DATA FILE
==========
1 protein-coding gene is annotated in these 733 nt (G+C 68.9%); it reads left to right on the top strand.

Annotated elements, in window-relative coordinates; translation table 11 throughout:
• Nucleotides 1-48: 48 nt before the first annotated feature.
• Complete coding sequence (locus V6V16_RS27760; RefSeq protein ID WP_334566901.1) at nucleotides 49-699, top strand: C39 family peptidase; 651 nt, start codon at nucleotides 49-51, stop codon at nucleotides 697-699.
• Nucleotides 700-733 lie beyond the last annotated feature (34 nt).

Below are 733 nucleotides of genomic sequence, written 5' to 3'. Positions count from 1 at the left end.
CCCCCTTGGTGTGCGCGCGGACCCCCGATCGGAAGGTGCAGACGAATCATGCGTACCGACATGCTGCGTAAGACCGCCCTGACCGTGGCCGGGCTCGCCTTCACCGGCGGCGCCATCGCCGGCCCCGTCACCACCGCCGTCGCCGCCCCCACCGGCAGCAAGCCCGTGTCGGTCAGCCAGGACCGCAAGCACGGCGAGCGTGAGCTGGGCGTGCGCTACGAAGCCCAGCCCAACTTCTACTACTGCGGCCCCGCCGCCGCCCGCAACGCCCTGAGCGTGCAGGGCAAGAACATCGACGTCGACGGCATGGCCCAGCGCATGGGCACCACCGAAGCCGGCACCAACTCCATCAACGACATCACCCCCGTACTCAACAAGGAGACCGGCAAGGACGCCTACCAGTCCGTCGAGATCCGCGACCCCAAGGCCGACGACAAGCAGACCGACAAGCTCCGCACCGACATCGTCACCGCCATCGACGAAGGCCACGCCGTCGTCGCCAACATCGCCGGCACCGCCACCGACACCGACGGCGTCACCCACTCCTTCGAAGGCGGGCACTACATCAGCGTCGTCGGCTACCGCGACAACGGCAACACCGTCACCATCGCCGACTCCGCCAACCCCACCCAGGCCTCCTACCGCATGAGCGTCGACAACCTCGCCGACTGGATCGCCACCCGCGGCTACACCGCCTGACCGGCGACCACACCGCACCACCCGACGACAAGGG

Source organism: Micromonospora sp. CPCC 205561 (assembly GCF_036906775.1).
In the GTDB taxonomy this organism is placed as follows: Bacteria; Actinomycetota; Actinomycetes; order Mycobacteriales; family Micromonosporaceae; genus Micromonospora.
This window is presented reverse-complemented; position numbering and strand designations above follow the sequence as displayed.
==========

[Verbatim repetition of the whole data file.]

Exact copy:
1 protein-coding gene is annotated in these 733 nt (G+C 68.9%); it reads left to right on the top strand.

Annotated elements, in window-relative coordinates; translation table 11 throughout:
• Nucleotides 1-48: 48 nt before the first annotated feature.
• Complete coding sequence (locus V6V16_RS27760; RefSeq protein ID WP_334566901.1) at nucleotides 49-699, top strand: C39 family peptidase; 651 nt, start codon at nucleotides 49-51, stop codon at nucleotides 697-699.
• Nucleotides 700-733 lie beyond the last annotated feature (34 nt).

Below are 733 nucleotides of genomic sequence, written 5' to 3'. Positions count from 1 at the left end.
CCCCCTTGGTGTGCGCGCGGACCCCCGATCGGAAGGTGCAGACGAATCATGCGTACCGACATGCTGCGTAAGACCGCCCTGACCGTGGCCGGGCTCGCCTTCACCGGCGGCGCCATCGCCGGCCCCGTCACCACCGCCGTCGCCGCCCCCACCGGCAGCAAGCCCGTGTCGGTCAGCCAGGACCGCAAGCACGGCGAGCGTGAGCTGGGCGTGCGCTACGAAGCCCAGCCCAACTTCTACTACTGCGGCCCCGCCGCCGCCCGCAACGCCCTGAGCGTGCAGGGCAAGAACATCGACGTCGACGGCATGGCCCAGCGCATGGGCACCACCGAAGCCGGCACCAACTCCATCAACGACATCACCCCCGTACTCAACAAGGAGACCGGCAAGGACGCCTACCAGTCCGTCGAGATCCGCGACCCCAAGGCCGACGACAAGCAGACCGACAAGCTCCGCACCGACATCGTCACCGCCATCGACGAAGGCCACGCCGTCGTCGCCAACATCGCCGGCACCGCCACCGACACCGACGGCGTCACCCACTCCTTCGAAGGCGGGCACTACATCAGCGTCGTCGGCTACCGCGACAACGGCAACACCGTCACCATCGCCGACTCCGCCAACCCCACCCAGGCCTCCTACCGCATGAGCGTCGACAACCTCGCCGACTGGATCGCCACCCGCGGCTACACCGCCTGACCGGCGACCACACCGCACCACCCGACGACAAGGG

Source organism: Micromonospora sp. CPCC 205561 (assembly GCF_036906775.1).
In the GTDB taxonomy this organism is placed as follows: Bacteria; Actinomycetota; Actinomycetes; order Mycobacteriales; family Micromonosporaceae; genus Micromonospora.
This window is presented reverse-complemented; position numbering and strand designations above follow the sequence as displayed.